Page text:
Enterolab testing - is that the challenge/biopsy? If so then all my doctors have insisted that they all be tested and go through the challenge if necessary because "it's the gold standard in diagnosis" it's like they are quoting text books! I don't think any of the doctors or Paeds have had any real experience with it so far. My youngest daughter is the exception (as she has been admitted to hospital because of all this) in who we get to see, next time instead of a doctor in training to be a paed we get to see a full paed which means to us at least we might get somewhere further. You see, even as bad as sounds, we've already been through and been stone walled when they decided my 4 yo wasn't bad enough to do anything about! Thats when I demanded my GP give him a DNA test and now as that was positive they are taking him on again. Really, it does seem I am in a backward little place when this sort of thing happens. (I live in Tasmania Australia) Raven had tested positive at that stage (but I don't have all the actual results) for an anti-immune disorder (not a specific one though), anemic, allergies. It was very much a bad time in our journey to be told that it just wasn't enough to go further in testing. After we got the DNA test back from our GP she told us to put him on the gluten-free diet but refered him back to the hospital.

The only reason why they are taking notice of my youngest is the extreme dehydration and extreme weight loss since Novemeber (she lost a full kilo in a month at two!)

Yes, I'd love to just take everyone off the poison but my husband wants the full diagnosis. It's frustrating! Also we're acting on what the doctors have suggested so it's present in their systems when testing. At this stage it's taken 2 years from when my 8 yo started complaining about pain and constant diahhrea til today and still not fully diagnosed any of them. I was misdiagnosed 11 years ago with IBS but they ran the wrong tests on me only a colonoscopy not the biopsy (as I was overweight from gaining weight with thyroids) - he made the call based on my wieght - this could have been sorted way back then.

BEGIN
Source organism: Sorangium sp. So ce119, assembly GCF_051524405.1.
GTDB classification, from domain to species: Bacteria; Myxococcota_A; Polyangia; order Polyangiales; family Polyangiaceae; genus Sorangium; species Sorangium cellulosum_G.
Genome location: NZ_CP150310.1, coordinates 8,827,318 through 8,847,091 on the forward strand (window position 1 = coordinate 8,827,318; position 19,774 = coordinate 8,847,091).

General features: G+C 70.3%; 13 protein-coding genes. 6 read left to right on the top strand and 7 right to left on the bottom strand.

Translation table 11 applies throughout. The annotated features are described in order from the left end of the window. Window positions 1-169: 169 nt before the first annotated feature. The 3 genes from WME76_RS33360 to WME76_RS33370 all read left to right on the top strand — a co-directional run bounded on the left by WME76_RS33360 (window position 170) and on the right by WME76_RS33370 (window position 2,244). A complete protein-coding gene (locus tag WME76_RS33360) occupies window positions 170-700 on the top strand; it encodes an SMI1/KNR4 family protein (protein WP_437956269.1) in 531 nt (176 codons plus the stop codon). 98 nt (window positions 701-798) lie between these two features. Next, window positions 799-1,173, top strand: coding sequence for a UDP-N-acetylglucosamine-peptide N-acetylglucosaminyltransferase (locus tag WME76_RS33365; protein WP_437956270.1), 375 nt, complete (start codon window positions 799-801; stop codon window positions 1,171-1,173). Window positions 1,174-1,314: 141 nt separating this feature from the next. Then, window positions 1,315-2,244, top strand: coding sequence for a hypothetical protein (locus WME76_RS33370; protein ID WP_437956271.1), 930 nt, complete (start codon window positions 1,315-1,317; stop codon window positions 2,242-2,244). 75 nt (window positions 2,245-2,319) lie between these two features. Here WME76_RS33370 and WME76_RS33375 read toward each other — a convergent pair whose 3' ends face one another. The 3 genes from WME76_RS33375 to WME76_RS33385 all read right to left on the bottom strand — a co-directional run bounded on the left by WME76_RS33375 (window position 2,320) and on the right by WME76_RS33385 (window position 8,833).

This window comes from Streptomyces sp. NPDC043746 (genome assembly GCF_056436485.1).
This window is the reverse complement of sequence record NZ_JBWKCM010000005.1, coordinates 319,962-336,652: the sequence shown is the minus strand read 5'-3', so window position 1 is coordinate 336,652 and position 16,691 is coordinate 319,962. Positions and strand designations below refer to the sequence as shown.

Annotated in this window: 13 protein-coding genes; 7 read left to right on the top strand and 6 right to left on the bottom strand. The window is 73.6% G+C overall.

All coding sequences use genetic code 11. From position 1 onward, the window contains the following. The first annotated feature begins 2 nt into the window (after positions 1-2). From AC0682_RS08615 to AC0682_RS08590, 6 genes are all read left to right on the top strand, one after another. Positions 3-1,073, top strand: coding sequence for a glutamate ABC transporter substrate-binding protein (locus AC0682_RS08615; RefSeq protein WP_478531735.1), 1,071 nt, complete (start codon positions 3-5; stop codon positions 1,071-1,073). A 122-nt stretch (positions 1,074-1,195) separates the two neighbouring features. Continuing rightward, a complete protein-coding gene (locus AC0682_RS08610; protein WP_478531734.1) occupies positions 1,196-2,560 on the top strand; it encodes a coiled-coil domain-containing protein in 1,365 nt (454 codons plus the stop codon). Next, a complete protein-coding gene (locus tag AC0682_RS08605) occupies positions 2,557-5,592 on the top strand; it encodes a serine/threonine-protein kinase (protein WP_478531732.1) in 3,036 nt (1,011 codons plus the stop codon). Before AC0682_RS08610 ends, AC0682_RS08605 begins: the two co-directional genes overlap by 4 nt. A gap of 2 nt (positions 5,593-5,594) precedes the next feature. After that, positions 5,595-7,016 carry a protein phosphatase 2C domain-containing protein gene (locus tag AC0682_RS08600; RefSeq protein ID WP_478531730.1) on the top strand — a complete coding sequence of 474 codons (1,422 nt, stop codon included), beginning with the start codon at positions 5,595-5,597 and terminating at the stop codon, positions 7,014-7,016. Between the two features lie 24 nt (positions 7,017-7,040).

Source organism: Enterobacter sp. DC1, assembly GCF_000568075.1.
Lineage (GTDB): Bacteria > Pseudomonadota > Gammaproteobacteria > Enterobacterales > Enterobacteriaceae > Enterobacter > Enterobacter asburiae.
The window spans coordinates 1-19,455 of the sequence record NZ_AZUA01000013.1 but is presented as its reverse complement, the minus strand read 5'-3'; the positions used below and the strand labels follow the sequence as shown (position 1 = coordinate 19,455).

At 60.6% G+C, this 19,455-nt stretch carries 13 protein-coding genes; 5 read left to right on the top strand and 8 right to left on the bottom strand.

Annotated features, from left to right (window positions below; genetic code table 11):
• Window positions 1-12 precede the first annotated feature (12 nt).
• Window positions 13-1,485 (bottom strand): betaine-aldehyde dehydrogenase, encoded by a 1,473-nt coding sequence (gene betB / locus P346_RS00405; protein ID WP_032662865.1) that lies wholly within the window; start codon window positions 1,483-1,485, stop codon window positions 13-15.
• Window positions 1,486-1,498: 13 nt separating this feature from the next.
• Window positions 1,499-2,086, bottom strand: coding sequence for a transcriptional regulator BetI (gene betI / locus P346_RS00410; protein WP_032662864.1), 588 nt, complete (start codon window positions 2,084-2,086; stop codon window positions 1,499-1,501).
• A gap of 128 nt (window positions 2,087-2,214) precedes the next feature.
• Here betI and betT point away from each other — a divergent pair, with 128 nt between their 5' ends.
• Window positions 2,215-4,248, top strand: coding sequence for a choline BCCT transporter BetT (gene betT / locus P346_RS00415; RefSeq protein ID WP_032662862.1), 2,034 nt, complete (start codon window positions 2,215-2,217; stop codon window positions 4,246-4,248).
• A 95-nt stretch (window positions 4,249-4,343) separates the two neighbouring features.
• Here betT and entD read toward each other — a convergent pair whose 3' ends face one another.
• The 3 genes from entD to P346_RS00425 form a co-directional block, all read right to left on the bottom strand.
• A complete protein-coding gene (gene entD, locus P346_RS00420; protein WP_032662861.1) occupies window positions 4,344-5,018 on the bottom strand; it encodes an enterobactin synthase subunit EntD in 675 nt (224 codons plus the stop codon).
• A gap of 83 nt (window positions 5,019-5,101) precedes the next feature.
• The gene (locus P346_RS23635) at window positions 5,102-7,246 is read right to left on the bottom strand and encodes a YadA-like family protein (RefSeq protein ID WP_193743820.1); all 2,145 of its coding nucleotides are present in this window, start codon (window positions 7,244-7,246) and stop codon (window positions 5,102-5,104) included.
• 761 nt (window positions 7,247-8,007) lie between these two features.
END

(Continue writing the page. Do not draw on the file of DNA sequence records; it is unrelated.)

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I understand family wanting a full, official diagnosis....it's the same here. Nora helped me understand mine a bit, but I'm still confused especially how DQ5 is also DQ1....so I'm not any help understanding the genes themselves....

I haven't done all my children yet, the cost would be ridiculous to test 5 children right now...so I wanted to really geta good understanding of my gene types and what the implications are for it...I think wikipedia is very difficult to understand and that's from a nurse's perspective! I understand how you can be confused!

I think that the companies doing these tests need to make it easier to understand, but they don't. And they don't seem to answer phone calls or emails very well either!

I did an extensive search through my school (i'm in a masters program and have access to over 8000 journals) and couldn't find anything definitiveabout gene typing or anything that broke it down to make it easier to understand. I am starting to wonder if maybe the genetists don't really understand them either because if they did they would be able to break them down to understandable levels.

One of the things I tell my students ( I teach nursing) is that if you can't break down something to explain it to someone else you don't really understand it, and that's what I have been seeing in the literature (and even wikipedia, for example I tried to understand how DQ5 was the same as DQ1, but couldn't find an answer, it seems like just rambling in some spots).

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Enterolabs is in Texas, USA. They do tests for antibodies in stool. They say the antibodies for gluten can be detected for up to 12 months or more after going on the gluten free diet.

Enterolabs

The gene tests are interesting and can rule you into the group of potential celiacs, but they don't prove you have celiac.

The EGD biopsy is not a perfect test even when eating gluten. They can only take samples from the beginning section of the small intestine and there is lots more of it that could be damaged than the beginning.

The blood antibody tests are supposed to be pretty reliable for positive results, but negative results may be wrong up to 30% of the time. So doing a challenge and getting a negative result does not mean 100% that the person does not have celiac.

The tests available are just not 100% accurate for the most part.